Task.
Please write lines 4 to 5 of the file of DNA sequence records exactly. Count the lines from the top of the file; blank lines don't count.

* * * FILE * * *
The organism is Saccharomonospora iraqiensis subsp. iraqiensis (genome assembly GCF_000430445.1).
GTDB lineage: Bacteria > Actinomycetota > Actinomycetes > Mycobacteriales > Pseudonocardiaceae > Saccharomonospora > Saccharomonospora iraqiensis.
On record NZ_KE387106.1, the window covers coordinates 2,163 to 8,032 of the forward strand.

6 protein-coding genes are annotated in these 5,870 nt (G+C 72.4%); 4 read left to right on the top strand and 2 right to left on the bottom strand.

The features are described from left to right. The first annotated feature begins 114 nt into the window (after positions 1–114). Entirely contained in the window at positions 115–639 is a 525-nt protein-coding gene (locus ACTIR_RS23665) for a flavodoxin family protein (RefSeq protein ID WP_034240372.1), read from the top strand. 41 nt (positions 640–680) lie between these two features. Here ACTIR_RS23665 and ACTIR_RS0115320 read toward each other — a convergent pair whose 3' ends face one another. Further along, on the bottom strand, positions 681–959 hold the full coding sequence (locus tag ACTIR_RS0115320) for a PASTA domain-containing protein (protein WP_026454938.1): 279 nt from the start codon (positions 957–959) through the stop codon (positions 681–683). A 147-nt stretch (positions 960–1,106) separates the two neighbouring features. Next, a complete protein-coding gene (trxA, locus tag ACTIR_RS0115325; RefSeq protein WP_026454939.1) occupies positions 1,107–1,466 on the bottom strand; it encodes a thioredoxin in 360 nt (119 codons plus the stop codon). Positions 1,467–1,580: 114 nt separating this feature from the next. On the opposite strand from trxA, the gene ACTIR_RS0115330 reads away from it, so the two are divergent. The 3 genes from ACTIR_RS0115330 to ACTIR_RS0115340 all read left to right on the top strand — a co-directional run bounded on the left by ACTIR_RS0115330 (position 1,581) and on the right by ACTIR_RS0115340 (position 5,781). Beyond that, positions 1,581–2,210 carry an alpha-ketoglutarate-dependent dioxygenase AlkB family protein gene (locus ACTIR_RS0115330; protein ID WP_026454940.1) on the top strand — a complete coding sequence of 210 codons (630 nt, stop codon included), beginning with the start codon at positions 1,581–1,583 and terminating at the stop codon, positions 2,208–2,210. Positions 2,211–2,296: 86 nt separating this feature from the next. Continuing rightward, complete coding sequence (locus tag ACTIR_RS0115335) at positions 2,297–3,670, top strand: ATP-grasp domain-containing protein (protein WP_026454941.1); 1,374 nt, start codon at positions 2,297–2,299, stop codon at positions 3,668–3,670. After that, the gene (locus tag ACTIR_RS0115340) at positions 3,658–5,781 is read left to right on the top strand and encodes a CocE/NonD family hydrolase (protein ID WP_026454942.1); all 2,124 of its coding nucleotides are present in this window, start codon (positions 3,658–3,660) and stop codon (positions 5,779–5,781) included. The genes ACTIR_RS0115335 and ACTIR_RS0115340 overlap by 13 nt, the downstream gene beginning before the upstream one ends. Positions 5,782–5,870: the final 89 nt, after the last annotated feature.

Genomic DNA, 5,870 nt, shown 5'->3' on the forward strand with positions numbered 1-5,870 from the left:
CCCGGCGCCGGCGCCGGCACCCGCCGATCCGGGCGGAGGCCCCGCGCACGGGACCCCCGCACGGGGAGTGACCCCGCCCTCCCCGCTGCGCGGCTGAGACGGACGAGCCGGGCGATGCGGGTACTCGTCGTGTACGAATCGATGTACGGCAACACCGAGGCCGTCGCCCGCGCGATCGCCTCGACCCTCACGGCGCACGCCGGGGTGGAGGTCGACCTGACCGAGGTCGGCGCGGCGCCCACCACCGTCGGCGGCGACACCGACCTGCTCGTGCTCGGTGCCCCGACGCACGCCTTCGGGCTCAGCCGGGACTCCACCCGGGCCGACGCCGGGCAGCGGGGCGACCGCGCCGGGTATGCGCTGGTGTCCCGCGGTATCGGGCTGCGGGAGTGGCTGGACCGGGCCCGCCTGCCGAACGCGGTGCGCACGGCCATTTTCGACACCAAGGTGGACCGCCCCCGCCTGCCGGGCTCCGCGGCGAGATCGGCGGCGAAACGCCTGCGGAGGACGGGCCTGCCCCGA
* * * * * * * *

6 protein-coding genes are annotated in these 5,870 nt (G+C 72.4%); 4 read left to right on the top strand and 2 right to left on the bottom strand.

The features are described from left to right. The first annotated feature begins 114 nt into the window (after positions 1–114). Entirely contained in the window at positions 115–639 is a 525-nt protein-coding gene (locus ACTIR_RS23665) for a flavodoxin family protein (RefSeq protein ID WP_034240372.1), read from the top strand. 41 nt (positions 640–680) lie between these two features. Here ACTIR_RS23665 and ACTIR_RS0115320 read toward each other — a convergent pair whose 3' ends face one another. Further along, on the bottom strand, positions 681–959 hold the full coding sequence (locus tag ACTIR_RS0115320) for a PASTA domain-containing protein (protein WP_026454938.1): 279 nt from the start codon (positions 957–959) through the stop codon (positions 681–683). A 147-nt stretch (positions 960–1,106) separates the two neighbouring features. Next, a complete protein-coding gene (trxA, locus tag ACTIR_RS0115325; RefSeq protein WP_026454939.1) occupies positions 1,107–1,466 on the bottom strand; it encodes a thioredoxin in 360 nt (119 codons plus the stop codon). Positions 1,467–1,580: 114 nt separating this feature from the next. On the opposite strand from trxA, the gene ACTIR_RS0115330 reads away from it, so the two are divergent. The 3 genes from ACTIR_RS0115330 to ACTIR_RS0115340 all read left to right on the top strand — a co-directional run bounded on the left by ACTIR_RS0115330 (position 1,581) and on the right by ACTIR_RS0115340 (position 5,781). Beyond that, positions 1,581–2,210 carry an alpha-ketoglutarate-dependent dioxygenase AlkB family protein gene (locus ACTIR_RS0115330; protein ID WP_026454940.1) on the top strand — a complete coding sequence of 210 codons (630 nt, stop codon included), beginning with the start codon at positions 1,581–1,583 and terminating at the stop codon, positions 2,208–2,210. Positions 2,211–2,296: 86 nt separating this feature from the next. Continuing rightward, complete coding sequence (locus tag ACTIR_RS0115335) at positions 2,297–3,670, top strand: ATP-grasp domain-containing protein (protein WP_026454941.1); 1,374 nt, start codon at positions 2,297–2,299, stop codon at positions 3,668–3,670. After that, the gene (locus tag ACTIR_RS0115340) at positions 3,658–5,781 is read left to right on the top strand and encodes a CocE/NonD family hydrolase (protein ID WP_026454942.1); all 2,124 of its coding nucleotides are present in this window, start codon (positions 3,658–3,660) and stop codon (positions 5,779–5,781) included. The genes ACTIR_RS0115335 and ACTIR_RS0115340 overlap by 13 nt, the downstream gene beginning before the upstream one ends. Positions 5,782–5,870: the final 89 nt, after the last annotated feature.